I'm about to embark on a new project that will require a 32-bit microcontroller. I've spent the last month evaluating the merits of the various choices architecturely, and have a pretty good idea of what's out there. It's come down to development environments, and I'd like to get some first-hand reports from people on this group.
The three choices on my short-list are:
Pic32 and MPLAB
AVR32 and AVR32 Studio
ARM7 and Rowley CrossStudio for ARM
If anyone has any opinions on the relative merits of these three development environments (and the JTAG hardware that goes with them), I'd appreciate it.
I find this really hard to believe, but okay, fine:
Optimization not available in the freeware compiler (nobody really understands how they get away with this one on GPL grounds). MPLAB is a fairly primitive IDE originally designed for working on 8-bit assembly language files of a few hundred lines, but it works.
AVR32 Studio is Eclipse, which is full-featured but for my money very slow. The JTAG hardware is JTAG-ICE mk.II which is a rather finicky beast, at least when it's talking to other AVR parts; I haven't used it talking to an AVR32. When it works, it works fine, but it can get into a mood where disconnects, power-cycling target and emulator, and maybe even a reboot become necessary. In my benchmarking, the AVR32 compiler scored poorly on code density even with maximum optimization options turned on.
There is no specific JTAG hardware that goes with this combination so it's not possible to make a truly generic comment, but I use the CrossConnect Lite and it is trouble-free for me. CrossStudio+ARM would be my choice out of the three. Of course it gives you by far the widest choice of actual chips to work with, since the other two are proprietary, vendor-specific DKs (yes, I know PIC32 is MIPS, but MPLAB and Microchip C32 are decidedly NOT generic MIPS development tools, and AVR32 is of course totally proprietary).
You should also consider the SH2A and SH4A from Renesas. The SH has been around as long as the MIPS and ARM cores, and features super-scalar execution for fast operations with slower clock rates. You didn't say what the application was, but these chips excel at motor control, multimedia, and networking.
The best part is the tools. The SH MCU/MPU chips use the HEW environment which runs under windows and comes with either GNU or Renesas Compiler (256k binary code size limit for the free version.)
Look at the family roadmap diagram on the main web-page and pick a chip (like the 7263 series). There's also a link to on-line training tools.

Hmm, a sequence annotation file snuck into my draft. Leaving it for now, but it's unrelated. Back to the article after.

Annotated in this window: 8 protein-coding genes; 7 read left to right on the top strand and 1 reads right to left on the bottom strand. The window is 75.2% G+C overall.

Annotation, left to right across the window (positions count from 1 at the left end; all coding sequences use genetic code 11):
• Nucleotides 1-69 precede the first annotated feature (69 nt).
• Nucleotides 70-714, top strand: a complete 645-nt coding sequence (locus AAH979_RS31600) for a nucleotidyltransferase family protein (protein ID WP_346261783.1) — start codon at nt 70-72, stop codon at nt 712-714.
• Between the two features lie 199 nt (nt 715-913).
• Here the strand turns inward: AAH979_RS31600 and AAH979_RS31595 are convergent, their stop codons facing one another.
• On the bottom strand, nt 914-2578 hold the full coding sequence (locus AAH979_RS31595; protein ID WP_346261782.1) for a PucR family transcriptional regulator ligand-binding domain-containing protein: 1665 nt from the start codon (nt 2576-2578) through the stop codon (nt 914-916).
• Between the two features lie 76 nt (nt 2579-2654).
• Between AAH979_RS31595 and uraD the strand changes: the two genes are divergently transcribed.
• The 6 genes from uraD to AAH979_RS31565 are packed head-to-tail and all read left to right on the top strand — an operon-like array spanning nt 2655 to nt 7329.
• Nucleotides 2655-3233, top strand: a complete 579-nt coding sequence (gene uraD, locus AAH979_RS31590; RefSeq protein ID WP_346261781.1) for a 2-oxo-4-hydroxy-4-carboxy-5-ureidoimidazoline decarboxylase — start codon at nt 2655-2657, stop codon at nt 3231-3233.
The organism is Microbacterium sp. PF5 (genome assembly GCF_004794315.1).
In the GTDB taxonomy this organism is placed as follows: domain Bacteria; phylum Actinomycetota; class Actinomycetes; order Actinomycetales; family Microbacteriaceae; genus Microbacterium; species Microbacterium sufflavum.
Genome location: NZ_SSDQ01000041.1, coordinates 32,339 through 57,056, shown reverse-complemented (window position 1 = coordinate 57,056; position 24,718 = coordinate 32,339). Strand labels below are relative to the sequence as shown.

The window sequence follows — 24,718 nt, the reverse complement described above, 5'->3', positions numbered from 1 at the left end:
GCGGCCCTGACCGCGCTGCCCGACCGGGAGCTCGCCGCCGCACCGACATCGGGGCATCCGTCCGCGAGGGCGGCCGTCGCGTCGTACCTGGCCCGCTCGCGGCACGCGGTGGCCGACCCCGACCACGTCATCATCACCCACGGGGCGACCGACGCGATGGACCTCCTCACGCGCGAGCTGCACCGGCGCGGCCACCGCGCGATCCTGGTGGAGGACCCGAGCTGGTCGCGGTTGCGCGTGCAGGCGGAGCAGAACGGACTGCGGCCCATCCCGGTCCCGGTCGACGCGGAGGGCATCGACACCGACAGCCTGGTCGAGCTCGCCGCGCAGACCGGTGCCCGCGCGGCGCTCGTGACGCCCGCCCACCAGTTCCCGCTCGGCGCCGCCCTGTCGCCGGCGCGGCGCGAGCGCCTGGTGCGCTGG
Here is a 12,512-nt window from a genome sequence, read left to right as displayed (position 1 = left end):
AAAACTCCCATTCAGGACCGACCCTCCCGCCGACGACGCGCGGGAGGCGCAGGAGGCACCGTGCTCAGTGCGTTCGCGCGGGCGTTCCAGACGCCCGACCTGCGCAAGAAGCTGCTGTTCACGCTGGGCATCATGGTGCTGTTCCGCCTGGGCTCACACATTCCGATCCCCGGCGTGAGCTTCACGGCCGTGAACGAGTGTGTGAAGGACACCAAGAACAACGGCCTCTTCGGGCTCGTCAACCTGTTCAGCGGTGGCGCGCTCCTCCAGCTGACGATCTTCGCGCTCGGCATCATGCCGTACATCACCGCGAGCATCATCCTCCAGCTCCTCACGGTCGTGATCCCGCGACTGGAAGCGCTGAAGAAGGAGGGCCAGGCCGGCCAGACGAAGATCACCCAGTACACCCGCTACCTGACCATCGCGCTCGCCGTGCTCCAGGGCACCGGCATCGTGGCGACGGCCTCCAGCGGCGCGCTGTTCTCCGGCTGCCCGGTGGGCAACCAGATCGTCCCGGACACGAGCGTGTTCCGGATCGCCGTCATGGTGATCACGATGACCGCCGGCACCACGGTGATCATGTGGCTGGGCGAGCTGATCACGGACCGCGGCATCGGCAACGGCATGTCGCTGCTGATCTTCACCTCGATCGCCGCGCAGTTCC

You can download the full development suite here and try it out.
Why is that so hard to believe? All of these microcontrollers are more similar than different. They all come with 256-512K of Flash, 32-64K of RAM, all have I2C, SPI, ADC, GPIO, timers, and other peripherals in very similar configurations. The base architectures are different, sure, but since I'll be writing all of my code in C, that really doesn't matter. Working with reasonable tools is far more important to me than whether the core is MIPS or ARM.
Does CrossStudio have the capability to display processor peripheral registers, such as the timer control registers, like the other IDEs do?
larwe writes about the MPLAB C compiler for PIC32:
I guess I'm "nobody", since I understand it without difficulty. Nothing in the GPL precludes defeaturing GPL'd software, provided that you meet the GPL terms.
They get away with it because they are fully in compliance with the GPL, which merely requires that if they distribute a binary built from modified sources, they have to provide the source code. They do provide the source code; it's on their web site and there's even a link from the compiler product page.
Anyone can download that source code, "fix" the problem, and have a compiler with full optimization. They could even distribute binaries or sources of that "fixed" compiler, provided that they meet the GPL requirements.
The "fix" is very simple. Build it with a -DSKIP_LICENSE_MANAGER option on the command line.
That's almost as good as "Linux Genuine Advantage" - a GPL-licensed package (source code link prominent on website) that you can install that after a while won't let you log in anymore unless you buy a license.